Welcome to my first weekend briefing newsletter. It's a curated list of links and information I believe will entertain, inform, and be of use to you.
Interesting Data Points
- Why is it bad to go to a casino? Understanding the law of large numbers
- Cost of living, unemployment, and climate change are top worries of Gen Z and Millennials
- Are SVMs better at text classification than pre-trained language models?
A few newsletters ago I posted a link to an article about Wendy's wanting to replace their drive-thru order takers with a GPT chatbot. They're not the only ones with this idea. The National Eating Disorder Association (NEDA) has decided to replace all their human helpline staff with an AI chatbot.
It's believed that this chatbot was deployed as a union-busting tactic because NEDA workers unionized in May.
"Staff were informed of the change, and of their firing, just four days after they successfully unionized, according to a blog post written by helpline associate and union member Abbie Harper earlier this month."
Was NEDA successful in deploying a chatbot to replace their human workers? Not at all, it appears that their chatbot "Tessa" failed miserably.
"As of Tuesday, Tessa was taken down by the organization following a viral social media post displaying how the chatbot encouraged unhealthy eating habits rather than helping someone with an eating disorder. "
I'm not sure why so many companies are planning to replace workers with chatbots. Do they think it's a good idea? It might be a good idea for low-level repetitive work like order taking for Wendy's example but for a helpline? Bad mistake NEDA!
There's a saying about making money in a gold rush is not in the gold itself but in selling the shovels. LLMs are all the rage right now and Nvidia (NVDA) is selling the shovels.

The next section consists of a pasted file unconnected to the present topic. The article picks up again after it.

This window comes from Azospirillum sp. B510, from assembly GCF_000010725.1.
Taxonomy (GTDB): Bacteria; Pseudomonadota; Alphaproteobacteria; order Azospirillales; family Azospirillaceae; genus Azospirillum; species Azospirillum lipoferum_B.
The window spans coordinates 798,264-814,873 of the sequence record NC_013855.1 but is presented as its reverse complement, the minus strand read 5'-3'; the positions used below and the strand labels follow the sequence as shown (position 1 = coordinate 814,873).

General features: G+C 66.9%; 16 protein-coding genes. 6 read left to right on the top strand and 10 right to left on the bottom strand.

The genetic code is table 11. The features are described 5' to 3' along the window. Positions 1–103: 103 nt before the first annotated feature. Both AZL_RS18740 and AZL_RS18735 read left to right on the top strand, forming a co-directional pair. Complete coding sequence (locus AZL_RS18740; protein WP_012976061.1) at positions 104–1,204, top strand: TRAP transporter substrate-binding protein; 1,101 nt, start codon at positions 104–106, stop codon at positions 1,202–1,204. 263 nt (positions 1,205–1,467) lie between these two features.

NVDA shot up almost $100 per share on Thursday, May 25, 2023, as it rides the AI wave.
NVIDIA is now valued at 1 trillion dollars and to keep the party going, it introduced a beast of supercomputer - the DGX GH200. It has 144 terabytes of shared memory and 256 Grace Hopper Superchips acting as a single GPU. This is one helluva beefy machine.
I had to read up on the Grace Hopper Superchips and understand them to be a powerful CPU and GPU high-performance computing chip combination. I wonder if it can run Fortran?
It's only fair to follow up the above NVIDIA announcements with an understanding of the differences between a CPU and a GPU, and which is faster at calculating prime numbers.
Dave's Garage does a wonderful job of comparing and contrasting these chips and helps us understand where each chip type shines.
AI stock picker
Having AI pick stocks isn't anything new but now it's GPT powered. JPMorgan released IndexGPT last month.
"The company applied to trademark a product called IndexGPT this month, according to a filing from the New York-based bank."
This is merely another evolution in the "robo-advisor" field with GPT providing customers more information and options to trade. I think this type of GPT application can be very beneficial for both customers and wealth advisors.
This might qualify for low-level repetitive work where automation with a bit of "smartness" built in might work well. I just wouldn't put it in charge of a hedge fund just yet.
AI will kill us all
Are we close to the Terminator world? Some AI researchers are really concerned that GPT will kill us all in some way. My worry has always been how it can be used for disinformation and manipulation.
"“Mitigating the risk of extinction from A.I. should be a global priority alongside other societal-scale risks, such as pandemics and nuclear war,” reads a one-sentence statement released by the Center for AI Safety, a nonprofit organization. The open letter was signed by more than 350 executives, researchers, and engineers working in A.I."
A recent fake image shared by a verified Twitter account (thanks Elon) caused quite a bit of confusion until it was caught and the reports rectified.
“This image shows typical signs of being AI-synthesized: there are structural mistakes on the building and fence that you would not see if, for example, someone added smoke to an existing photo,” Hany Farid, a professor at the University of California, Berkeley, and digital forensic expert told CNN.
Here's my take on the future job market; become a digital forensic expert! We'll need a lot more of them in a GPT world.
If there's one sentence I could write that summarizes this week's newsletter it's this: GPT isn't going away and will continue to grow as more powerful GPUs hit the market. Love it or hate it, GPT will transform our world in the future. The caution is, how much and how far will we let it go?